1. Salem Press Encyclopedia, 2017, s.v. “Zeus(Deity),” by Trudy Mercadal.
  2. Elaine Margery, Greek Mythology: Ancient Myths of the Gods, Goddesses, and Heroes-Zeus, Hercules and the Olympians (n.p., 2016), 30.
  3. Russel Robert, Zeus (Hockessin, DE: Mitchell Lane Publishers, Inc., 2008), 10.
  4. Robin Waterfield, The Greek Myths (London: Quercus, 2013), 6.
  5. Karoly Kerenyi, The God’s of the Greeks (London: Thames and Hudson, 2006), 3.
  6. Elaine Margery, Greek Mythology: Ancient Myths of the Gods, Goddesses, and Heroes-Zeus, Hercules and the Olympians (n.p., 2016), 23.
  7.  Russel Robert, Zeus (Hockessin, DE: Mitchell Lane Publishers, Inc., 2008), 33.
  8.  Salem Press Encyclopedia, 2017, s.v. “Zeus(Deity),” by Trudy Mercadal.
  9. Russel Robert, Zeus (Hockessin, DE: Mitchell Lane Publishers, Inc., 2008), 15.
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47 Comments

  • I really enjoyed this mythology piece on Zeus. It taught me a lot about mythology I never knew about Zeus as well as other smaller concepts I didn’t know about. For example, I never knew that the idea of the “cornucopia” actually had origins in Greek tales. Zeus also ironically has a similar beginning like his own son Hercules. It was interesting to see the correlation between those two tales and learning more about this iconic figure in Greek mythology.

  • I think you did a good job at telling this mythology. The article overall was well written and flowed nicely. I knew some of the story but I did not know its entirety so I liked how you were able to touch on all the points of the story while not dragging it out. The only criticism I have is that I wish your article had images because I feel like that would’ve brought your story to life.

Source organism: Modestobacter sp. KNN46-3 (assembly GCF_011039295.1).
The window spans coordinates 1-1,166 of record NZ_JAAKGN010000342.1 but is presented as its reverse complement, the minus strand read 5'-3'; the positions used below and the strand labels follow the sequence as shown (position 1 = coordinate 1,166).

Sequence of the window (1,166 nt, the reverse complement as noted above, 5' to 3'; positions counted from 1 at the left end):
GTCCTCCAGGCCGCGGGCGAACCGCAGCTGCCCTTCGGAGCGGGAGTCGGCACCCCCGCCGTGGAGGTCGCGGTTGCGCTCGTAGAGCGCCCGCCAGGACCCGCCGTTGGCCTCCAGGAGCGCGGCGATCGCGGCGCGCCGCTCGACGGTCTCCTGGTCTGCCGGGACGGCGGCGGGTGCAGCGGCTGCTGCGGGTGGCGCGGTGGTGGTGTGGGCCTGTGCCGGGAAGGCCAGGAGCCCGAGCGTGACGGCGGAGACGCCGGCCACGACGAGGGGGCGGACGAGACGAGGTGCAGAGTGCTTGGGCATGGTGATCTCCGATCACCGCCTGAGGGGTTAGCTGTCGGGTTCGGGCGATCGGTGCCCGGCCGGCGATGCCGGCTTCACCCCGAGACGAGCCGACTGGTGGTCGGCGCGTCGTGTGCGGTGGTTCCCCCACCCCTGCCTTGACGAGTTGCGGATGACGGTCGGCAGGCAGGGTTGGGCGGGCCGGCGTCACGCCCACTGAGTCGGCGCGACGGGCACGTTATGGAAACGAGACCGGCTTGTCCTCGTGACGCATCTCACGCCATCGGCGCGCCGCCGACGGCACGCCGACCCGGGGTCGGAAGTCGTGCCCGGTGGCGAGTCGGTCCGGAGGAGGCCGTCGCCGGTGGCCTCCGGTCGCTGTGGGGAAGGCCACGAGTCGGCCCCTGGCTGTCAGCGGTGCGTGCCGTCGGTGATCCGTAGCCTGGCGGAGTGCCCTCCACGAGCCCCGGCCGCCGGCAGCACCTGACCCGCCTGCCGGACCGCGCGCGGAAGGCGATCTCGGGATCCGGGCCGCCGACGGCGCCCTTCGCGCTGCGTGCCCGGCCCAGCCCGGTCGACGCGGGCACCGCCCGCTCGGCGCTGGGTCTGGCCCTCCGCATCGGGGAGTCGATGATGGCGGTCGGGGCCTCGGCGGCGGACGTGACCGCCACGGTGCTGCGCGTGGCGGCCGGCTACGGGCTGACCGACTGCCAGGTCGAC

• Really cool, article. I never really knew Zeus story like that. I Think you article was well written and organized. I really liked how you told his story from a young child to who Zeus is today. Also, I do agree that Zeus is in deed, is the God of all Gods for a good reason. Overall, I enjoyed this short read and would recommend this to the category ” World History”.

  • Mythology is a awesome thing to do research about as it is so interesting and so much to learn. I feel that Zeus is so powerful and its crazy when the article said ” his powers were so dominant and he went unnoticed”, to read that and put it in perspective is crazy! I really enjoyed this article and how it told me about the origin of one of the most powerful mythology Gods of all time. Next I wanna read the article about Hades which is a son of Zeus. Im super interested in mythology and in fact will do more research on it to learn more and maybe use it for a article in the future.

  • I have never learnt about any Greek mythology. Reading this has made me actually want to know more about all of the Greek gods and past history in that aspect. I think this article did a good job of expressing how Zeus obtained power over the Earth. I have learnt about what it was like when Zeus had his power but I never knew how he become to obtain it or anything to do with the lead up of him getting it.

  • Zeus is an interesting character in Greek mythology. Most often we learn about the exploits of Zeus once he had already ascended to the throne as the “God of All Gods” so it was fun to hear his back story. I think one of the things that is so captivating about Greek mythology is how much detail the Greek’s brought to the lives of their gods and goddesses.

  • Zeus’ coming of age story is less well known than his later exploits. Most modern depictions have Zeus as the ‘god of gods’ but never go into the details of his rise to power, and I enjoyed reading this article. A mother’s love is prevailing in saving Zeus by tricking her partner and hiding her son away.